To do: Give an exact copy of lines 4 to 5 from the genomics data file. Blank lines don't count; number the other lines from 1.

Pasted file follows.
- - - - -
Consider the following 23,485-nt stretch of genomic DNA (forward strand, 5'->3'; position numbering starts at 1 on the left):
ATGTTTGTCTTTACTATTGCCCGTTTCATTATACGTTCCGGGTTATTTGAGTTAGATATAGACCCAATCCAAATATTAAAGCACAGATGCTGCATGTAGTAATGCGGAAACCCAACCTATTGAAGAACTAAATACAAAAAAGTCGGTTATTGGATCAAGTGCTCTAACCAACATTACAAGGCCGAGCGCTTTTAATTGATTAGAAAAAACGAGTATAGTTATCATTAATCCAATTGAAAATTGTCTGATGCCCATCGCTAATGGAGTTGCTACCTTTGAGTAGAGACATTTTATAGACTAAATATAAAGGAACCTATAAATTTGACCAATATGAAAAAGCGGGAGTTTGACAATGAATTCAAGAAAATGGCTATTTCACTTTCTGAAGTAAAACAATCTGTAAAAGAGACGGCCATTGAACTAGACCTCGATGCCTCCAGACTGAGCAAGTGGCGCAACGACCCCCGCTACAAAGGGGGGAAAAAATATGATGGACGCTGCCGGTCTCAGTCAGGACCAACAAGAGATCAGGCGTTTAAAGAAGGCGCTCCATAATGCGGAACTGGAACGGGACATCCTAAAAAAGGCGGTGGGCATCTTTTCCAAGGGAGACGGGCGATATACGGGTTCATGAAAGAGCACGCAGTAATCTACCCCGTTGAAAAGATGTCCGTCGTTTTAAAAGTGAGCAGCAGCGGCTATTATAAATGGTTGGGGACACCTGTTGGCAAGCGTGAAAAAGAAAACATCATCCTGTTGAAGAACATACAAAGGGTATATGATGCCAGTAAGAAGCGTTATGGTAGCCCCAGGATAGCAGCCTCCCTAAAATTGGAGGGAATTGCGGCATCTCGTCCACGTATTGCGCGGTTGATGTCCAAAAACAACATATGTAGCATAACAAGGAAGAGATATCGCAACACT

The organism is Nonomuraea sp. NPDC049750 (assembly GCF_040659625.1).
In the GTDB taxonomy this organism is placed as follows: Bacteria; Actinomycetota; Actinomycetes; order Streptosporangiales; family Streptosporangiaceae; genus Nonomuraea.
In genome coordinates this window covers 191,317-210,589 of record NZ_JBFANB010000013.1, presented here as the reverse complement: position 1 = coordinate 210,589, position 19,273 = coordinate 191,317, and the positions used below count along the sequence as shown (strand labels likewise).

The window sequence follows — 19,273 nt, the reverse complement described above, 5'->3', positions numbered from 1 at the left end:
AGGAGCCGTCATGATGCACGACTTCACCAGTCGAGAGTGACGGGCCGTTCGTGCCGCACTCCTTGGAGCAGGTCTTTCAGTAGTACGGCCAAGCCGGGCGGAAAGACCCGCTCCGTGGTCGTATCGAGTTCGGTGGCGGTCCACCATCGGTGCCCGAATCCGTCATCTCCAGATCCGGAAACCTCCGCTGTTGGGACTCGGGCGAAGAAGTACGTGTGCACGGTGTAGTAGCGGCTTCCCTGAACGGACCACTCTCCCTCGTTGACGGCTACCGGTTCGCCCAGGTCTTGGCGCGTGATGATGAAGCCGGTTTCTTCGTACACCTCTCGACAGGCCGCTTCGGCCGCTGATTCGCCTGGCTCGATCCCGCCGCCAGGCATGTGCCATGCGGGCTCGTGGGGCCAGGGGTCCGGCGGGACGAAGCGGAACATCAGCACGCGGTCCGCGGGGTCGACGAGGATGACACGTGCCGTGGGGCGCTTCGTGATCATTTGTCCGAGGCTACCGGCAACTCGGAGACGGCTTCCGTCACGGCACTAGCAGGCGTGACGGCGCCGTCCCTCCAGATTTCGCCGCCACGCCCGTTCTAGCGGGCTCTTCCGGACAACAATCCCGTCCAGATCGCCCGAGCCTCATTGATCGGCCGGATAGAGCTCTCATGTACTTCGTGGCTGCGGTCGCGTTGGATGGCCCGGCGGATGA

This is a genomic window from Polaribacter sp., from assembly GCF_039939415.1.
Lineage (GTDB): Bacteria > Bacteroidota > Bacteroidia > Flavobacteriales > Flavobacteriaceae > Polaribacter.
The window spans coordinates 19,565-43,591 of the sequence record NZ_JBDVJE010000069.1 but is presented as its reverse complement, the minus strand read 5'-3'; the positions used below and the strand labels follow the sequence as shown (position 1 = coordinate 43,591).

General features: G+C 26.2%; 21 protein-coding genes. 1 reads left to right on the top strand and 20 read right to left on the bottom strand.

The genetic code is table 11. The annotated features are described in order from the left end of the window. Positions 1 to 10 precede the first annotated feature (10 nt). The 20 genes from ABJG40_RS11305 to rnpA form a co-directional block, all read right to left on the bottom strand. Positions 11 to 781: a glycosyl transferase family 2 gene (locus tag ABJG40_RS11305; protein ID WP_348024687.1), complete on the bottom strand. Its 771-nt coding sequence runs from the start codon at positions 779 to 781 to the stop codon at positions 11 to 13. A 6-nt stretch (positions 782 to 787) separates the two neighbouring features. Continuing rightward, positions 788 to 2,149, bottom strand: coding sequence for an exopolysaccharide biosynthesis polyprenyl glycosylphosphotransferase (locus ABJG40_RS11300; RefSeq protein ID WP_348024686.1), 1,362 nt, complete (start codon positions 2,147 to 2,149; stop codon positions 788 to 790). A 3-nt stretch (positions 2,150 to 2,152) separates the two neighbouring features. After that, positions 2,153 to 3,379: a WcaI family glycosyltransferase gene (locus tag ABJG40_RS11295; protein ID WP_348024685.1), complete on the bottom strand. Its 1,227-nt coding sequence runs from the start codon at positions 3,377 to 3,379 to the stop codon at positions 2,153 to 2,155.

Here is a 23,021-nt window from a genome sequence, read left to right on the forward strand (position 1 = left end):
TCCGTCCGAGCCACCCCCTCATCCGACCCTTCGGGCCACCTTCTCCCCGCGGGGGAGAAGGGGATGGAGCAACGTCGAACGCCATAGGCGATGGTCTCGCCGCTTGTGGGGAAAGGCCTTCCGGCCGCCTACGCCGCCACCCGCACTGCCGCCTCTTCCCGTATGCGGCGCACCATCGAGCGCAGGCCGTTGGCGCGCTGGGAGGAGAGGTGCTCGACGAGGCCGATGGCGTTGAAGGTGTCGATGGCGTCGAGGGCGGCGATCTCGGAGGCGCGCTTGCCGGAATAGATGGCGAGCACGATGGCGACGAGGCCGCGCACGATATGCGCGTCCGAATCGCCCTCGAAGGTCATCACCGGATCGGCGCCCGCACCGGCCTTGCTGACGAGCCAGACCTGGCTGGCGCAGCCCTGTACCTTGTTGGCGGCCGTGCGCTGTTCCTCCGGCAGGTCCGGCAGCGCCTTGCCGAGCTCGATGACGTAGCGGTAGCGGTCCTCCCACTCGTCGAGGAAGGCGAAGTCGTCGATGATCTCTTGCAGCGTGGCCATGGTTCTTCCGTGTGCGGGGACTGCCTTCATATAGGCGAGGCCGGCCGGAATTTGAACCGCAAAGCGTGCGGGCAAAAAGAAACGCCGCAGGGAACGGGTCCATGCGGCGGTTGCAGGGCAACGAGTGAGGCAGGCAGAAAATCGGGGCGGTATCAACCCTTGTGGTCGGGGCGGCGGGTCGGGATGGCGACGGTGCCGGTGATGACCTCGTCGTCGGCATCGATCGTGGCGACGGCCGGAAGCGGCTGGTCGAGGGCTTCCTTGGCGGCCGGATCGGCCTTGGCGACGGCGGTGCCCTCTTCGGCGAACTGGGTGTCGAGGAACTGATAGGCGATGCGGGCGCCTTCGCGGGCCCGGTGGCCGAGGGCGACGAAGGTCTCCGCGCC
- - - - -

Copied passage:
In the GTDB taxonomy this organism is placed as follows: Bacteria; Actinomycetota; Actinomycetes; order Streptosporangiales; family Streptosporangiaceae; genus Nonomuraea.
In genome coordinates this window covers 191,317-210,589 of record NZ_JBFANB010000013.1, presented here as the reverse complement: position 1 = coordinate 210,589, position 19,273 = coordinate 191,317, and the positions used below count along the sequence as shown (strand labels likewise).